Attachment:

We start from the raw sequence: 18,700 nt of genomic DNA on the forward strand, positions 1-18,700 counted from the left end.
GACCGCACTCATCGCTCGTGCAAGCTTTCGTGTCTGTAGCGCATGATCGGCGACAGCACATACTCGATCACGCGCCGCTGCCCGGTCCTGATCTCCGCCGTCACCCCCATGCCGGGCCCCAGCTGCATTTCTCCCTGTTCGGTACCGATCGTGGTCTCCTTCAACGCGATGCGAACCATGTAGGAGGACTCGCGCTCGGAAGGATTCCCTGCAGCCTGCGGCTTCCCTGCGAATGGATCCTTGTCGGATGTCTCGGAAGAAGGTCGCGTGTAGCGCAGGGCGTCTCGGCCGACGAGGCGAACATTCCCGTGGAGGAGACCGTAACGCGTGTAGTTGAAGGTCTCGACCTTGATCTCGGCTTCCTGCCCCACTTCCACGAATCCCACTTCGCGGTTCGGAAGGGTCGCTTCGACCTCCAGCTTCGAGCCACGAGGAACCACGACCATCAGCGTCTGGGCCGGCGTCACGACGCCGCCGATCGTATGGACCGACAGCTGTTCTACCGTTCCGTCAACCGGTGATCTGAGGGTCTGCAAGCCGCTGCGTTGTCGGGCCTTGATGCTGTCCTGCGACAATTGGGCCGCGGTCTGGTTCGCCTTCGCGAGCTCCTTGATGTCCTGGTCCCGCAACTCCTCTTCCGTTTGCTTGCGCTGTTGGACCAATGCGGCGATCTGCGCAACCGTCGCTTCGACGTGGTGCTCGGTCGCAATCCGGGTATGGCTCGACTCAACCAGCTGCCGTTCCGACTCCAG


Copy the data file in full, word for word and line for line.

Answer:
We start from the raw sequence: 18,700 nt of genomic DNA on the forward strand, positions 1-18,700 counted from the left end.
GACCGCACTCATCGCTCGTGCAAGCTTTCGTGTCTGTAGCGCATGATCGGCGACAGCACATACTCGATCACGCGCCGCTGCCCGGTCCTGATCTCCGCCGTCACCCCCATGCCGGGCCCCAGCTGCATTTCTCCCTGTTCGGTACCGATCGTGGTCTCCTTCAACGCGATGCGAACCATGTAGGAGGACTCGCGCTCGGAAGGATTCCCTGCAGCCTGCGGCTTCCCTGCGAATGGATCCTTGTCGGATGTCTCGGAAGAAGGTCGCGTGTAGCGCAGGGCGTCTCGGCCGACGAGGCGAACATTCCCGTGGAGGAGACCGTAACGCGTGTAGTTGAAGGTCTCGACCTTGATCTCGGCTTCCTGCCCCACTTCCACGAATCCCACTTCGCGGTTCGGAAGGGTCGCTTCGACCTCCAGCTTCGAGCCACGAGGAACCACGACCATCAGCGTCTGGGCCGGCGTCACGACGCCGCCGATCGTATGGACCGACAGCTGTTCTACCGTTCCGTCAACCGGTGATCTGAGGGTCTGCAAGCCGCTGCGTTGTCGGGCCTTGATGCTGTCCTGCGACAATTGGGCCGCGGTCTGGTTCGCCTTCGCGAGCTCCTTGATGTCCTGGTCCCGCAACTCCTCTTCCGTTTGCTTGCGCTGTTGGACCAATGCGGCGATCTGCGCAACCGTCGCTTCGACGTGGTGCTCGGTCGCAATCCGGGTATGGCTCGACTCAACCAGCTGCCGTTCCGACTCCAG